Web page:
Apple cider vinegar (ACV) has earned its place on the superfood totem pole, cozying right up next to kale, quinoa, and coconut oil. We think it got its start as a healthier option for salad dressing, but ACV didn’t remain a spinach mix-in for long.

No, it’s far more than that: ACV contains tons of beneficial bacteria and nutrients, and it’s said to support all sorts of health markers:

  • ACV supports healthy cholesterol levels
  • ACV keeps your blood sugar in check
  • ACV can help your body absorb more nutrients
  • ACV can aid in weight loss
  • ACV promotes smooth digestion

Not convinced?

Maybe you’ll trust the wise word of natural medicine practitioners and microbiome experts. For years, healers have used apple cider vinegar to promote general health.

Dr. G himself uses at least one tablespoon of ACV every day.

“I like to include apple cider because it’s a biofilm-dissolving food,” Dr. G says, which is a critical part of maintaining a healthy microbiome. Biofilms form in our digestive system like plaque forms on our teeth overnight.

Wondering how this biofilm-busting superfood works? In this article, you’ll learn everything you need to know about using apple cider vinegar to improve your gut health.

What Is Apple Cider Vinegar?

You’d think a substance touted as a cure-all elixir would be complex and hard to come across — you know, like in movies where the characters try to find the fountain of youth.

Luckily, that’s not the case with apple cider vinegar. This tonic is actually relatively simple and widespread. ACV is made through two rounds of fermentation: First, apple juice ferments into a hard cider; then, that cider ferments into a vinegar.

Voila — now you have apple cider vinegar. You can find ACV in most supermarkets, grocery stores, and health food stores, or you can order it online.

Is Apple Cider Vinegar Good for Gut Health?

There are two big reasons why ACV nurtures good gut bugs: It’s made from apples (hello, prebiotics) and it’s fermented (oh hey, probiotics too!). You may think of foods like sauerkraut or miso when you think of fermented foods, and beer probably comes to mind, too.

Read more: What’s the Difference Between Prebiotics and Probiotics?

During fermentation, microorganisms like yeast or bacteria convert the carbs or alcohol in a substance into acids. The double-fermentation used to make apple cider vinegar breaks down almost all of the sugar from the apples and transforms it into a compound called acetic acid.

Acetic acid is also found in other vinegars and in coffee, and research has shown that this acid contains performance-boosting properties, as well as antibacterial and antifungal properties to ward off unwanted microorganisms.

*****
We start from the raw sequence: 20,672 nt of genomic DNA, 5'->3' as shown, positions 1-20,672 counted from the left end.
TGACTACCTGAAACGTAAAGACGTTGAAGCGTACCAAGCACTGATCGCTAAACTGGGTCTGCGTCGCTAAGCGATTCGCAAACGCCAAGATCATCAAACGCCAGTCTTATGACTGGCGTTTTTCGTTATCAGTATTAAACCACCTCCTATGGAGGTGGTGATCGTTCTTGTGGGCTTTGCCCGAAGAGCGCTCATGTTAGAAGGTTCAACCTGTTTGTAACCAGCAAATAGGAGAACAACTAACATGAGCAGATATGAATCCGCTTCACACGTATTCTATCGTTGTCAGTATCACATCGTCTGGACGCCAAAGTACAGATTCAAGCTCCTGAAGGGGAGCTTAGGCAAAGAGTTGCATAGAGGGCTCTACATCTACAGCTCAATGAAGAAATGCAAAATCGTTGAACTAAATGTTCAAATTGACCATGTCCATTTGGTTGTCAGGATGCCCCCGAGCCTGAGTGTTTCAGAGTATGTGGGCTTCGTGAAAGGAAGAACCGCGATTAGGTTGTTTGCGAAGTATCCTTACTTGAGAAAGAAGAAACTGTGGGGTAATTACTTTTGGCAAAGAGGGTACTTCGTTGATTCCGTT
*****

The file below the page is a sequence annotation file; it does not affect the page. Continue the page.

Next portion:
In terms of what apple cider vinegar actually does for your digestive tract, the benefits are numerous, and mostly attributed to that acetic acid:

How to Choose an Apple Cider Vinegar

In a perfect world, choosing the best of the best superfoods would be an easy task. But when you walk into your local health food store, you’re sure to see at least a handful of different ACVs. Before you buy, heed these tips about choosing an apple cider vinegar:

  1. Look for unpasteurized ACV. Pasteurization uses heat to kill harmful bacteria in a substance, which is why it’s a good thing for milk and cheese. However, pasteurization can also kill the good bacteria that you want in ACV, so pasteurized ACV is essentially useless.
  2. Get the ugly kind. Seriously — you want an ACV that looks cloudy or murky. The shiny, sparkly ACVs you see at the store are likely more filtered and processed, meaning they don’t offer the same benefits.
  3. Find one with the “mother.” We know that sounds weird, but the mother is simply the culture of beneficial bacteria that transforms apple cider into vinegar. Think of it as the SCOBY in kombucha.

What About Other Kinds of Vinegar?

Apple cider vinegar is made similarly to other kinds of vinegars, but the difference is in what it’s made out of. Apple cider vinegar is derived from a nutritious fruit while most other vinegars are made from diluted alcohol.

This means that apple cider vinegar contains many more nutrients and beneficial properties than other vinegars. Other vinegars, such as white vinegar and balsamic vinegar, can be great tasty additions to salads and other foods, but you’ll reap the most benefits from apple cider vinegar.

How Much Apple Cider Vinegar Should You Drink?

There’s no tried-and-true recommended dosage that’s supported by research, but the safest way to consume apple cider vinegar is in small amounts in foods and dressings. If you want to consume it on its own, dilute it with water. A good rule of thumb is to mix 1 teaspoon of ACV with at least 8 ounces of water.

You can use raw ACV on food, like Dr. G does. He adds ACV to a big salad with vegetables and protein (such as salmon, shrimp, chicken, beans, tofu) and one serving of any whole grains, legumes, or starchy vegetables and 1 tablespoon of extra virgin olive oil.

“If you choose to drink it instead of adding it to your food, mix the table spoon in water and use a straw,” Dr. G says. “This way, it will enter your digestive system without touching your teeth.”

Avoid Side Effects of Apple Cider Vinegar

Though it offers numerous health benefits, apple cider vinegar is still an acidic substance and can cause side effects in some people. Consuming vinegar undiluted can damage the enamel on your teeth, irritate your throat, and cause digestive upset. Consuming large amounts (more than 8 ounces in a day) can also result in nausea or acid reflux (heartburn), so keep your portions small. As long as you follow these guidelines for apple cider vinegar, a healthier gut could be in your very near future.


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